Rocky Western from Ralph Nelson only finds its form in the last act when an army of Apache warriors take on a U.S. cavalry unit, forcing the diminished company into a boxed-in desert canyon called Diablo. (Sounds like a ballad lyric, no?) Swapping their normal screen personae, James Garner is hair-triggered to implode as an ex-soldier hunting the man who murdered his Native-American wife; while Sidney Poitier, in his first colorblind casting, plays the easy-going ex-sergeant selling ‘unbroken’ horseflesh to the army. Bill Travers does particularly well as the Fort Commander leading the drive of rookie soldiers while Dennis Weaver & Bibi Andersson tag along as a troublesome, unhappily married couple. Some of the big set pieces, with scores of horses and fierce fighting across vast Utah landscapes, are really something to see. But they can’t make up for the many scenes back in town made up entirely of ill-composed shots. (Was the last act done by the second-unit?) And what’s up with Neal Hefto’s odd spotting of inappropriately jolly music cues? Leftovers from his usual light comic gigs? Many faults, then, but still worth seeing. And a tip of the hat to 'silent' co-producer Garner who takes first billing, but gives Poitier the last shot. (Note: Rated Family Friendly, but this is no Kiddie Pic!! In fact, quite violent for its period. Think Middle-School and up.)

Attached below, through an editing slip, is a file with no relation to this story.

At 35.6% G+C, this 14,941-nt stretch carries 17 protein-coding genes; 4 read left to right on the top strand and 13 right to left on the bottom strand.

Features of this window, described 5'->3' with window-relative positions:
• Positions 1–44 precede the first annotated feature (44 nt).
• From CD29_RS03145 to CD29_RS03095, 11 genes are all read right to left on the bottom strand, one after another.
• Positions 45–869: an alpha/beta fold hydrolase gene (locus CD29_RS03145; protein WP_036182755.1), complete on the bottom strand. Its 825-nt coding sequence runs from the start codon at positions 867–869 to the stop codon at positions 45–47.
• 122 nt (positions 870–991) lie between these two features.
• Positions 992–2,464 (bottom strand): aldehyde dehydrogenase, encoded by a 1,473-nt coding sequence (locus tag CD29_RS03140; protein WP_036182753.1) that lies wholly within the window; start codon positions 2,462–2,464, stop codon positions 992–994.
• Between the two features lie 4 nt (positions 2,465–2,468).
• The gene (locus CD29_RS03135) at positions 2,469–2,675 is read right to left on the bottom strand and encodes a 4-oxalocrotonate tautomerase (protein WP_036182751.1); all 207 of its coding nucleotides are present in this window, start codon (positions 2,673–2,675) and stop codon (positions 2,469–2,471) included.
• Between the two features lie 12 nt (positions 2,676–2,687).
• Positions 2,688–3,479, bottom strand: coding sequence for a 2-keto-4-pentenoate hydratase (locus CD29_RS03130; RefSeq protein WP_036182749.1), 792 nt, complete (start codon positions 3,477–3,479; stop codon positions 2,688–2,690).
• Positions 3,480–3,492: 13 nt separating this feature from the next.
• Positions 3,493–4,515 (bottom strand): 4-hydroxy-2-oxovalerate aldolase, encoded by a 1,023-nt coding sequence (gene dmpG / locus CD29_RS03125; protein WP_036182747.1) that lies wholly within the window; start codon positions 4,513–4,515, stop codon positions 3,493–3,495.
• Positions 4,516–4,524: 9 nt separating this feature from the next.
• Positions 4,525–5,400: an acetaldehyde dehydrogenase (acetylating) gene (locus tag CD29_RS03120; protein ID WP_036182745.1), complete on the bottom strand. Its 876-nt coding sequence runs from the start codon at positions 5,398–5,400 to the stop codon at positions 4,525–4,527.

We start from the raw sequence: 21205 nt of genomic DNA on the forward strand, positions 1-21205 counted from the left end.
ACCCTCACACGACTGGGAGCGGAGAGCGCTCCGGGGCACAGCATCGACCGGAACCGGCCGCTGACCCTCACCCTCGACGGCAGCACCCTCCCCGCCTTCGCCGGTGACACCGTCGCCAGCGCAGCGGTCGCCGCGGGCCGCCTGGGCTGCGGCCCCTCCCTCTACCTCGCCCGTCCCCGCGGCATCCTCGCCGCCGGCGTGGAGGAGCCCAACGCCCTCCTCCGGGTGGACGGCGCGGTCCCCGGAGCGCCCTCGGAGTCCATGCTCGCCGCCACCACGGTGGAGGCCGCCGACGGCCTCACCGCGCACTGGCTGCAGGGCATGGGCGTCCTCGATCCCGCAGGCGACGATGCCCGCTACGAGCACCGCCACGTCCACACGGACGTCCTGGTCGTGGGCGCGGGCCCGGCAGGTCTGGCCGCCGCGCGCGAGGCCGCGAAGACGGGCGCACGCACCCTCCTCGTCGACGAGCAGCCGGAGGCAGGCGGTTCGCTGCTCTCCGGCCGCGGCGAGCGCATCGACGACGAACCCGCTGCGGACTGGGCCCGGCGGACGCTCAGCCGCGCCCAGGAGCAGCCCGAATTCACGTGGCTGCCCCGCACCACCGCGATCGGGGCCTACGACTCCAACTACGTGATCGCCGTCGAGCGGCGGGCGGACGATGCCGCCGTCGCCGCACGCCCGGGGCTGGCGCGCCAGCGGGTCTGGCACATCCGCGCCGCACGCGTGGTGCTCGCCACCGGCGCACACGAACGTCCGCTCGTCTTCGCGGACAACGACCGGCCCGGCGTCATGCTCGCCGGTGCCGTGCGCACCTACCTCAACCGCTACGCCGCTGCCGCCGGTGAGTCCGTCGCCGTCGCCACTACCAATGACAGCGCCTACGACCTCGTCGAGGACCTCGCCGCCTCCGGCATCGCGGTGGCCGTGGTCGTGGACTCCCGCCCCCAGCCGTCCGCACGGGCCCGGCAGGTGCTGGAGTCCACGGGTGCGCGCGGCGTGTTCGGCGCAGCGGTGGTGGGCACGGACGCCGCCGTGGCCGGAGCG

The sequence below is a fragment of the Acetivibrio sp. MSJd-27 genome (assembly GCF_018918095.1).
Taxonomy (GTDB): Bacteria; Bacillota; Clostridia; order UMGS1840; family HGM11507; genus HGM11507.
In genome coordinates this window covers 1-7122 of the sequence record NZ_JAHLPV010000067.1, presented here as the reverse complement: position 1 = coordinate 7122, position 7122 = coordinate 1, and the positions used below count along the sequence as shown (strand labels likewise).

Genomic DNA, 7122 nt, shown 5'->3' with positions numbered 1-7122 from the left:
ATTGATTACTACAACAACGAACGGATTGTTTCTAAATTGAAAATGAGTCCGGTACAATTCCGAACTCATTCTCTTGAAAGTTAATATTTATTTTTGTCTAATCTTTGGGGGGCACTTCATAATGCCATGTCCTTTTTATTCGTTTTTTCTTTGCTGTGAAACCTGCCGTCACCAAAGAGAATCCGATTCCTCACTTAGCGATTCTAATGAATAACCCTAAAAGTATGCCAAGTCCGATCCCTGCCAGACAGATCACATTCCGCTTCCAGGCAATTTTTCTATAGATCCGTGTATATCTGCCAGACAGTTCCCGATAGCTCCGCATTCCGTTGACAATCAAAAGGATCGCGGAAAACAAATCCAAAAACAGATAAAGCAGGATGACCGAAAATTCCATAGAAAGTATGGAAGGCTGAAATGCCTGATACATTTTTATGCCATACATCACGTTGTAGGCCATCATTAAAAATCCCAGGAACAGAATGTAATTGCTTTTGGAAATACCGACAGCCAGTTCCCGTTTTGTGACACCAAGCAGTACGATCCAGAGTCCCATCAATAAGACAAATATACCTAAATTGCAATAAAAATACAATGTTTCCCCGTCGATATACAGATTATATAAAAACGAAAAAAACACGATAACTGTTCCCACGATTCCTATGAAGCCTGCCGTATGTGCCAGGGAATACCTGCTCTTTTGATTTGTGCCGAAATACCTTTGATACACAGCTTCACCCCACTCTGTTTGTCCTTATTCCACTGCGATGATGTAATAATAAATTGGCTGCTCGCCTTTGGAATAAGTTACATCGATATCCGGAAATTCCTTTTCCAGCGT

DOUBLE-BILL: B-pic legend Val Lewton’s APACHE DRUMS/’51, helmed by Hugo Fregonese, tackles similar situations to better, more unified effect staying largely in town and setting the siege inside a church.